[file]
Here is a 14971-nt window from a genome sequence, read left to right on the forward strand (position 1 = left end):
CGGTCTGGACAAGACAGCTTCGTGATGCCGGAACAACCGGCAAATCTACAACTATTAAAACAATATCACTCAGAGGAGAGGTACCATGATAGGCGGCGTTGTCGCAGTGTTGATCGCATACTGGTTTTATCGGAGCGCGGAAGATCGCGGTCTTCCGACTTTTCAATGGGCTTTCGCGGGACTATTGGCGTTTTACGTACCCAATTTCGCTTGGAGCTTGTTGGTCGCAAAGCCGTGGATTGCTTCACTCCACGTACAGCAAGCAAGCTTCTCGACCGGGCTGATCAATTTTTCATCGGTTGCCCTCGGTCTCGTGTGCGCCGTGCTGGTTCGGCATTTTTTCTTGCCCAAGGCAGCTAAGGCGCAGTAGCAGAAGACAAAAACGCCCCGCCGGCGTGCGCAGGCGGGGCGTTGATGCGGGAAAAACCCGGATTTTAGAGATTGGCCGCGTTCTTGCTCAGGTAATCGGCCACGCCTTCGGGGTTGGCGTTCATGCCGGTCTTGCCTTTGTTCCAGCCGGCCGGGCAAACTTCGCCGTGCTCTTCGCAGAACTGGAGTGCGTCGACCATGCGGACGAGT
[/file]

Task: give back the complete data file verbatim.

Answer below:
Here is a 14971-nt window from a genome sequence, read left to right on the forward strand (position 1 = left end):
CGGTCTGGACAAGACAGCTTCGTGATGCCGGAACAACCGGCAAATCTACAACTATTAAAACAATATCACTCAGAGGAGAGGTACCATGATAGGCGGCGTTGTCGCAGTGTTGATCGCATACTGGTTTTATCGGAGCGCGGAAGATCGCGGTCTTCCGACTTTTCAATGGGCTTTCGCGGGACTATTGGCGTTTTACGTACCCAATTTCGCTTGGAGCTTGTTGGTCGCAAAGCCGTGGATTGCTTCACTCCACGTACAGCAAGCAAGCTTCTCGACCGGGCTGATCAATTTTTCATCGGTTGCCCTCGGTCTCGTGTGCGCCGTGCTGGTTCGGCATTTTTTCTTGCCCAAGGCAGCTAAGGCGCAGTAGCAGAAGACAAAAACGCCCCGCCGGCGTGCGCAGGCGGGGCGTTGATGCGGGAAAAACCCGGATTTTAGAGATTGGCCGCGTTCTTGCTCAGGTAATCGGCCACGCCTTCGGGGTTGGCGTTCATGCCGGTCTTGCCTTTGTTCCAGCCGGCCGGGCAAACTTCGCCGTGCTCTTCGCAGAACTGGAGTGCGTCGACCATGCGGACGAGT